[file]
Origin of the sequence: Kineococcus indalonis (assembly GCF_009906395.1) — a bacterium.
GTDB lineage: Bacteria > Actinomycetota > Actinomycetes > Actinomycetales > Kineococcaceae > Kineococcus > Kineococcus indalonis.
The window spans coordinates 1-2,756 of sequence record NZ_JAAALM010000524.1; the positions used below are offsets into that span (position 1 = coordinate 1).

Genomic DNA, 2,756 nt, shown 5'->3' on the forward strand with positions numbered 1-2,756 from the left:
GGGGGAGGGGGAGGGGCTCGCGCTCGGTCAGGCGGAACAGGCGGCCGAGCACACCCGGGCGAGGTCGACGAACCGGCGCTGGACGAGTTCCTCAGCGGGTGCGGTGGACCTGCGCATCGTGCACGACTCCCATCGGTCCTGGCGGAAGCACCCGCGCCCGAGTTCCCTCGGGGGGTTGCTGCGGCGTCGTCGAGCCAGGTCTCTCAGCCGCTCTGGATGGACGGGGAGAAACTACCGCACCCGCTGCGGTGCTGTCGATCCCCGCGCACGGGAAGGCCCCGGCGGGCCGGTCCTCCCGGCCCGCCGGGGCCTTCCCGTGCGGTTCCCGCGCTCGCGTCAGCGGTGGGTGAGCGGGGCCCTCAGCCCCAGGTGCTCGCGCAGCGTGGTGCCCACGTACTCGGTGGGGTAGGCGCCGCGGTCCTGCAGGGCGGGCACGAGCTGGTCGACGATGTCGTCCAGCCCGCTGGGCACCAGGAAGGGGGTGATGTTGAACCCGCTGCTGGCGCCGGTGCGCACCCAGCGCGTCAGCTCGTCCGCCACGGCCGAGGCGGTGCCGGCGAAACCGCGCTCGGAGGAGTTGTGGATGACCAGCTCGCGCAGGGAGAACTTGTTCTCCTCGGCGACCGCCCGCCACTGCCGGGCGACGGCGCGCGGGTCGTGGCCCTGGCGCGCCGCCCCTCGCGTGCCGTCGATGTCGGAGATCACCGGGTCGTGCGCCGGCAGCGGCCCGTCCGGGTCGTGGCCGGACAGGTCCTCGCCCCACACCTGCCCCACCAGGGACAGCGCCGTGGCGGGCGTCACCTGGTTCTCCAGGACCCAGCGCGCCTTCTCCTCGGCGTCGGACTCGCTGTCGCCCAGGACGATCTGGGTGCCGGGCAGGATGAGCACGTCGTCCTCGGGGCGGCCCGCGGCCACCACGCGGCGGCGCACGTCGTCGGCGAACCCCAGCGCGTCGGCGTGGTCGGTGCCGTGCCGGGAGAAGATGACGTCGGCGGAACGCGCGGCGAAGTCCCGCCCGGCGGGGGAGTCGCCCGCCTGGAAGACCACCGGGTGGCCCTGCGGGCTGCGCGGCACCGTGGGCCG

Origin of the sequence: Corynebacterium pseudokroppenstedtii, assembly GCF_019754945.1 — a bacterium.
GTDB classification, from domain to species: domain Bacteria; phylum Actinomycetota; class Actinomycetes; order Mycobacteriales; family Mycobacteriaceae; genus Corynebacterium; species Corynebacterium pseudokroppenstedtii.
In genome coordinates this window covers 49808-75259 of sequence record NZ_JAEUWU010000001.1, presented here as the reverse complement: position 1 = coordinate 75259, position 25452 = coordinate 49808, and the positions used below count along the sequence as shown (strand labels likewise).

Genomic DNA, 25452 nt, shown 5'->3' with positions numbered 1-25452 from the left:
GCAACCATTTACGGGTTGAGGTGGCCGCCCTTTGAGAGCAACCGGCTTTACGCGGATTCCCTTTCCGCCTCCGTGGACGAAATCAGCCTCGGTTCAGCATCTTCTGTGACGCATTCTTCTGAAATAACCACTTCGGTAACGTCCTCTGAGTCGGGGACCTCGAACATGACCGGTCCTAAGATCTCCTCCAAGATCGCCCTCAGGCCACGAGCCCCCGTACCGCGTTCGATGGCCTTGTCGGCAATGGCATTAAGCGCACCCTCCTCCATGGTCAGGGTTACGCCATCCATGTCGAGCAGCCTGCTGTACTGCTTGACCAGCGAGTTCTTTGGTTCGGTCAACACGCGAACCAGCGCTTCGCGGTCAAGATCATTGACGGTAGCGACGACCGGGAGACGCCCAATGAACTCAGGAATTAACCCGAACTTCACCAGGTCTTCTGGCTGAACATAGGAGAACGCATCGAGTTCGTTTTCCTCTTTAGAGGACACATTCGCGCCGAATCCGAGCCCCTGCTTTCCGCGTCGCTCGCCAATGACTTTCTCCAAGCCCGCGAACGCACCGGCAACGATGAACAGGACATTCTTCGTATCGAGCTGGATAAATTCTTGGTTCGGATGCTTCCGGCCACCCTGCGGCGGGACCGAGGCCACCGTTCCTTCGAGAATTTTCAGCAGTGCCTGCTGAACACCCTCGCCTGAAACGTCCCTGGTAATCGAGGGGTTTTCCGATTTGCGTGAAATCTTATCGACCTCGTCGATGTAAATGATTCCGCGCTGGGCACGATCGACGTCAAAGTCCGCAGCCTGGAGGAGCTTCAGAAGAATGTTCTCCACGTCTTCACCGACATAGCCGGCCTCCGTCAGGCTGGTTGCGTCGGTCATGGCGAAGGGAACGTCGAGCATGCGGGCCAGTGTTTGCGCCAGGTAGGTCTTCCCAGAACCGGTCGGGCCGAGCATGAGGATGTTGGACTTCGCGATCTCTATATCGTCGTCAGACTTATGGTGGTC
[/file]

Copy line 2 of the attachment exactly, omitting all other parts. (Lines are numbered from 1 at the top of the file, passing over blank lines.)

GTDB lineage: Bacteria > Actinomycetota > Actinomycetes > Actinomycetales > Kineococcaceae > Kineococcus > Kineococcus indalonis.